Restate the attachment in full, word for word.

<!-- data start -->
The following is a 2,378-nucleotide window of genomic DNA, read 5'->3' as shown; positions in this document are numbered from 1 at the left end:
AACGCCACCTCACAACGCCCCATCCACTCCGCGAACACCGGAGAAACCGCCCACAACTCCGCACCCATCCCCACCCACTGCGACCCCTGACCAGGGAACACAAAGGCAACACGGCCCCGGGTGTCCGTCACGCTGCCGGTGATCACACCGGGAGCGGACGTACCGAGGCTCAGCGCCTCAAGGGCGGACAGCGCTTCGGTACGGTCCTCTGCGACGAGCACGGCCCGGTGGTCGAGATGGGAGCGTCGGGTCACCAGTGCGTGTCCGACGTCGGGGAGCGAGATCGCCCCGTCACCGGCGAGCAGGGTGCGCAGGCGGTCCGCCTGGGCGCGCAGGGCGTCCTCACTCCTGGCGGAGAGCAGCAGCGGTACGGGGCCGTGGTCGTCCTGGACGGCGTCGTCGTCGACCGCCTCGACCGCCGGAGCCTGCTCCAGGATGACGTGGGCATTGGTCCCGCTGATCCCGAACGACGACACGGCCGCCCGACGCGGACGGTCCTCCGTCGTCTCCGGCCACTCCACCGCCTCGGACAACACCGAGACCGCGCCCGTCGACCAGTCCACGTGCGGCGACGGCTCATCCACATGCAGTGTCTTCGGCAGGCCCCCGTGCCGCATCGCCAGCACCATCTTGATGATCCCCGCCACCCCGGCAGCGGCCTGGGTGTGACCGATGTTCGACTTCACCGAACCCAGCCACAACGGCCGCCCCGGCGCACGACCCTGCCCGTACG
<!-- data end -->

The following is a 2,378-nucleotide window of genomic DNA, read 5'->3' as shown; positions in this document are numbered from 1 at the left end:
AACGCCACCTCACAACGCCCCATCCACTCCGCGAACACCGGAGAAACCGCCCACAACTCCGCACCCATCCCCACCCACTGCGACCCCTGACCAGGGAACACAAAGGCAACACGGCCCCGGGTGTCCGTCACGCTGCCGGTGATCACACCGGGAGCGGACGTACCGAGGCTCAGCGCCTCAAGGGCGGACAGCGCTTCGGTACGGTCCTCTGCGACGAGCACGGCCCGGTGGTCGAGATGGGAGCGTCGGGTCACCAGTGCGTGTCCGACGTCGGGGAGCGAGATCGCCCCGTCACCGGCGAGCAGGGTGCGCAGGCGGTCCGCCTGGGCGCGCAGGGCGTCCTCACTCCTGGCGGAGAGCAGCAGCGGTACGGGGCCGTGGTCGTCCTGGACGGCGTCGTCGTCGACCGCCTCGACCGCCGGAGCCTGCTCCAGGATGACGTGGGCATTGGTCCCGCTGATCCCGAACGACGACACGGCCGCCCGACGCGGACGGTCCTCCGTCGTCTCCGGCCACTCCACCGCCTCGGACAACACCGAGACCGCGCCCGTCGACCAGTCCACGTGCGGCGACGGCTCATCCACATGCAGTGTCTTCGGCAGGCCCCCGTGCCGCATCGCCAGCACCATCTTGATGATCCCCGCCACCCCGGCAGCGGCCTGGGTGTGACCGATGTTCGACTTCACCGAACCCAGCCACAACGGCCGCCCCGGCGCACGACCCTGCCCGTACG